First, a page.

Iowa Team Nutrition has developed school breakfast reimbursable meal identification signage to assist students in selecting their meal choices and to reduce unintentional purchase of food items not included in the reimbursable meal. The kit was designed to support schools in meeting the "Identification of Reimbursable Meals" regulation that is part of the Healthy, Hunger-Free Kids Act.
The signage can be posted or placed in a letter sized clear acrylic sign holder.
Editable Menu Template
School Breakfast Sign in PPT for Electronic Cafeteria Monitors
We Also Serve Breakfast – Cinnamon Roll and Banana Sign
Did You Know We Serve School Breakfast Too? – Sun Sign
Breakfast Exploration Poster Developed by Muscatine East Campus
Breakfast Inspiration Poster Developed by Muscatine East Campus
School Breakfast Promotion Resources for High School Students
The Iowa Department of Education’s Team Nutrition Program, along with the University of Iowa Public Policy Center, worked on a project to address school breakfast participation among Iowa teens. To figure out the best way to address this issue, students from Waukee High School in Waukee, Jefferson High School in Cedar Rapids, and Pleasant Valley High School in Bettendorf were included in the project. These students identified barriers, motivators, and benefits to eating school breakfast.
After much discussion, they determined that Twitter would be the best method to reach their peers and encourage them to eat school breakfast. The purpose of this toolkit is to provide food service directors, cafeteria workers, and school administrators with information and resources to develop and manage their own Twitter account, including how to set up an account, how to develop messages, what to tweet about, and how to increase your followers. Twitter Toolkit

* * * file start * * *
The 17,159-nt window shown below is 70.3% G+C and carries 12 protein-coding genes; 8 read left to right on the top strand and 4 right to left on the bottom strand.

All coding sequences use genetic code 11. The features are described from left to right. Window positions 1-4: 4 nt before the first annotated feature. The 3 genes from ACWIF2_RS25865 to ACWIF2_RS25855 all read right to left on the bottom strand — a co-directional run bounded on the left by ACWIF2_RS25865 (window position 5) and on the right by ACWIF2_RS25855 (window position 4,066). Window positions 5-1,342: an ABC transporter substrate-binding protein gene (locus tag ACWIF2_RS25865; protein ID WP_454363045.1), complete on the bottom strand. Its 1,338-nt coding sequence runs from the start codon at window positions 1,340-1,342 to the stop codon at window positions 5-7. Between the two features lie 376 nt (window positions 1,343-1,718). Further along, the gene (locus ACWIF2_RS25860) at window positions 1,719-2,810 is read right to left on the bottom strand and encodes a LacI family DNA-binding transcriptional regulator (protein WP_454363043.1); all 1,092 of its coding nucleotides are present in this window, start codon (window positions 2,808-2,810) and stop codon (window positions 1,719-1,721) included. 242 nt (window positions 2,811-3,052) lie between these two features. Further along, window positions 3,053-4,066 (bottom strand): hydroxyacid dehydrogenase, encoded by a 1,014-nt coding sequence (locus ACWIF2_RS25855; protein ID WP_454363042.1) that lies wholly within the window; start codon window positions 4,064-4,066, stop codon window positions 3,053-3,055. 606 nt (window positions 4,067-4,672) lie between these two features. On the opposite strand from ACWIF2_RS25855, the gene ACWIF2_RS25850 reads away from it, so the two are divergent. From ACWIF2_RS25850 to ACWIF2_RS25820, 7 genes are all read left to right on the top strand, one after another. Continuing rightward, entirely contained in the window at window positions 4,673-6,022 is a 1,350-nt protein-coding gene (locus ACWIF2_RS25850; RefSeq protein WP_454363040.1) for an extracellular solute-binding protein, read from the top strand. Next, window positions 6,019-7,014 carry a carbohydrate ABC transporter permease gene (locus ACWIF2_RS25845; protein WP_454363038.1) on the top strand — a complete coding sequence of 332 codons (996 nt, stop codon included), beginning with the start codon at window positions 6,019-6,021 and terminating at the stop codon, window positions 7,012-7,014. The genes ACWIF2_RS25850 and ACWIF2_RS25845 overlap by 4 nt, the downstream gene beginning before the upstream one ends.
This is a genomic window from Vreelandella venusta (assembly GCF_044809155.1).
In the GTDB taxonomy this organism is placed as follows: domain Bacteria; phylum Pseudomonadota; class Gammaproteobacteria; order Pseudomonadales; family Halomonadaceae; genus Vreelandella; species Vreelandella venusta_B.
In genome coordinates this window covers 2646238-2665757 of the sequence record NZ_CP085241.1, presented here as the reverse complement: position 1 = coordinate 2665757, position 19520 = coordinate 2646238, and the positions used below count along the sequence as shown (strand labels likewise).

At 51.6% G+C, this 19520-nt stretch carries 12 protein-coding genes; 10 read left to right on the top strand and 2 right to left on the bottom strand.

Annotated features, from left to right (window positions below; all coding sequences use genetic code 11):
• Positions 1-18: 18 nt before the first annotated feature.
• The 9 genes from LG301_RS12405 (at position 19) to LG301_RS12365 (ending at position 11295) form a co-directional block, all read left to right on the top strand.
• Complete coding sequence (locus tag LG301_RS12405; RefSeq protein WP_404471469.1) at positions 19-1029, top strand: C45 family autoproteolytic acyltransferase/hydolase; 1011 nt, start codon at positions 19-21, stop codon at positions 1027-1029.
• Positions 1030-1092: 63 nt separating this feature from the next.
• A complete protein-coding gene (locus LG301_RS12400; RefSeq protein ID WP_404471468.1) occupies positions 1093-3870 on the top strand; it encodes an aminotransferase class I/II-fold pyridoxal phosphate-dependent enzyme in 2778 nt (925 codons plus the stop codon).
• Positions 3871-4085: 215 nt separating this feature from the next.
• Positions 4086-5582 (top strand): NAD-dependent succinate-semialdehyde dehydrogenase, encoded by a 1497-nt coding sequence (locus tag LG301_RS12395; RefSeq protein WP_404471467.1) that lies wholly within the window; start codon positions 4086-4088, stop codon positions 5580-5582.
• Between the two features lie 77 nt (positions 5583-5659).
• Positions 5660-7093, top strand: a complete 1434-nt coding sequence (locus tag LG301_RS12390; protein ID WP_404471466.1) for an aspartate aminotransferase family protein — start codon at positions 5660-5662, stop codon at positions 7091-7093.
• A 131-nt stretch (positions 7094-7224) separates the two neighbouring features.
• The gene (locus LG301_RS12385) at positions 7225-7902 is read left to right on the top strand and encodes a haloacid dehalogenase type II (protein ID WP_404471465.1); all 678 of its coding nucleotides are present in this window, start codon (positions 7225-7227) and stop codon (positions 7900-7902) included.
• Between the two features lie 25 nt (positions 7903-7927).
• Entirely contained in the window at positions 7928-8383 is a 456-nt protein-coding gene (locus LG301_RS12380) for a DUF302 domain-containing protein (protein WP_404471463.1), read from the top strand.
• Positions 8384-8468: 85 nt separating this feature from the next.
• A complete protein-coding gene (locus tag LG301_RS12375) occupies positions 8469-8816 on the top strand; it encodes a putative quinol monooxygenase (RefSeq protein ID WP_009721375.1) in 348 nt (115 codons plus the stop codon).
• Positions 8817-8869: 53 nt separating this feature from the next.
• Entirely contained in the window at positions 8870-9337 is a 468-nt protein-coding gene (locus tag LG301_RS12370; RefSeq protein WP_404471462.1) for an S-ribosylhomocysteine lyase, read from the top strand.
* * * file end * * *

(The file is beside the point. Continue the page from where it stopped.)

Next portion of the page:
In addition, a best practices guide was developed using student input and advice. The guide represents the student perspective on practices related to school breakfast and provides solutions to common school breakfast challenges including: awareness, competing priorities, timing, location, food preferences, and misconceptions. Best Practice Guide
Meal Pattern Requirements and Resources
Chart of Meal Pattern Requirements and Specifications: http://www.fns.usda.gov/sites/default/files/dietaryspecs.pdf
Presentation Slides of the School Breakfast Meal Pattern Requirements: http://www.fns.usda.gov/sites/default/files/SBPppt.pdf
Breakfast Menu Planning Template: https://www.educateiowa.gov/documents/school-nutrition-standards/2014/03/iowa-breakfast-menu-planning-template
Iowa Gold Star Cycle Breakfast Menus: https://www.educateiowa.gov/pk-12/nutrition-programs/quick-links-nutrition/learning-tools-nutrition/iowa-gold-star-cycle-menus
FY14 School Meal Programs Documents
The following documents are for use after July 1, 2013 for the 2013 - 2014 school year. Applications materials are to be distributed at or near the beginning of the school year.
FY14 Iowa Eligibility Application Instructions
FY14 Iowa Eligibility Application
FY14 Parent Letter
What types of agencies may participate?
Iowa agencies that are eligible to participate in the National School Lunch Program may also participate in the School Breakfast Program. Such agencies include public and private nonprofit schools and public and private nonprofit licensed residential childcare institutions.